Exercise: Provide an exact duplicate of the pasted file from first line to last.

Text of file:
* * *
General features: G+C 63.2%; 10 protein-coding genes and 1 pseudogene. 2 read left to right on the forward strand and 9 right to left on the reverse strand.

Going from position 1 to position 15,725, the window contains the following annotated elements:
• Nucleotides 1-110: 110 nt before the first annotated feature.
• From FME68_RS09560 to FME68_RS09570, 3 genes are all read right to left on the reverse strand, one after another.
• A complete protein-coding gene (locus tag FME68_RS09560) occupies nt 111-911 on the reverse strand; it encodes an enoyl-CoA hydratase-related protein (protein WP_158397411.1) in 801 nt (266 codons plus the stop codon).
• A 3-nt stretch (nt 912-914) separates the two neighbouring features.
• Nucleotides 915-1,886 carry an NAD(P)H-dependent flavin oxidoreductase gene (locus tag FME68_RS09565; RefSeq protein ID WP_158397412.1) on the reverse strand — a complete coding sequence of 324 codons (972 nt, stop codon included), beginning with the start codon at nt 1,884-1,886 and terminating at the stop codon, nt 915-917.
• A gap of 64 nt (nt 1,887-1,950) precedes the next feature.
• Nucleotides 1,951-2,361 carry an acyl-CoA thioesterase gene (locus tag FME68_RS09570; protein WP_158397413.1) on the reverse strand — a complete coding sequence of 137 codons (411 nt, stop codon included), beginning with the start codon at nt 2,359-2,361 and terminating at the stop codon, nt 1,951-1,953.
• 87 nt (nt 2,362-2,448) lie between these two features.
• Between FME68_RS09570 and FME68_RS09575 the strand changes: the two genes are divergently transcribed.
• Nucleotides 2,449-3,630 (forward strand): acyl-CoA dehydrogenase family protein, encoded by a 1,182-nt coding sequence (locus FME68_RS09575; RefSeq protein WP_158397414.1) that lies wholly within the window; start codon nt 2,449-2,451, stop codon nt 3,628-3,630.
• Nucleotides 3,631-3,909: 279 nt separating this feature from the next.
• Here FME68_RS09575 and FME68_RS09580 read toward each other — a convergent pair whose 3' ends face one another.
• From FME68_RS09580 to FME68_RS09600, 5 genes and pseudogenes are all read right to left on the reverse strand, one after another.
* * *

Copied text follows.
General features: G+C 63.2%; 10 protein-coding genes and 1 pseudogene. 2 read left to right on the forward strand and 9 right to left on the reverse strand.

Going from position 1 to position 15,725, the window contains the following annotated elements:
• Nucleotides 1-110: 110 nt before the first annotated feature.
• From FME68_RS09560 to FME68_RS09570, 3 genes are all read right to left on the reverse strand, one after another.
• A complete protein-coding gene (locus tag FME68_RS09560) occupies nt 111-911 on the reverse strand; it encodes an enoyl-CoA hydratase-related protein (protein WP_158397411.1) in 801 nt (266 codons plus the stop codon).
• A 3-nt stretch (nt 912-914) separates the two neighbouring features.
• Nucleotides 915-1,886 carry an NAD(P)H-dependent flavin oxidoreductase gene (locus tag FME68_RS09565; RefSeq protein ID WP_158397412.1) on the reverse strand — a complete coding sequence of 324 codons (972 nt, stop codon included), beginning with the start codon at nt 1,884-1,886 and terminating at the stop codon, nt 915-917.
• A gap of 64 nt (nt 1,887-1,950) precedes the next feature.
• Nucleotides 1,951-2,361 carry an acyl-CoA thioesterase gene (locus tag FME68_RS09570; protein WP_158397413.1) on the reverse strand — a complete coding sequence of 137 codons (411 nt, stop codon included), beginning with the start codon at nt 2,359-2,361 and terminating at the stop codon, nt 1,951-1,953.
• 87 nt (nt 2,362-2,448) lie between these two features.
• Between FME68_RS09570 and FME68_RS09575 the strand changes: the two genes are divergently transcribed.
• Nucleotides 2,449-3,630 (forward strand): acyl-CoA dehydrogenase family protein, encoded by a 1,182-nt coding sequence (locus FME68_RS09575; RefSeq protein WP_158397414.1) that lies wholly within the window; start codon nt 2,449-2,451, stop codon nt 3,628-3,630.
• Nucleotides 3,631-3,909: 279 nt separating this feature from the next.
• Here FME68_RS09575 and FME68_RS09580 read toward each other — a convergent pair whose 3' ends face one another.
• From FME68_RS09580 to FME68_RS09600, 5 genes and pseudogenes are all read right to left on the reverse strand, one after another.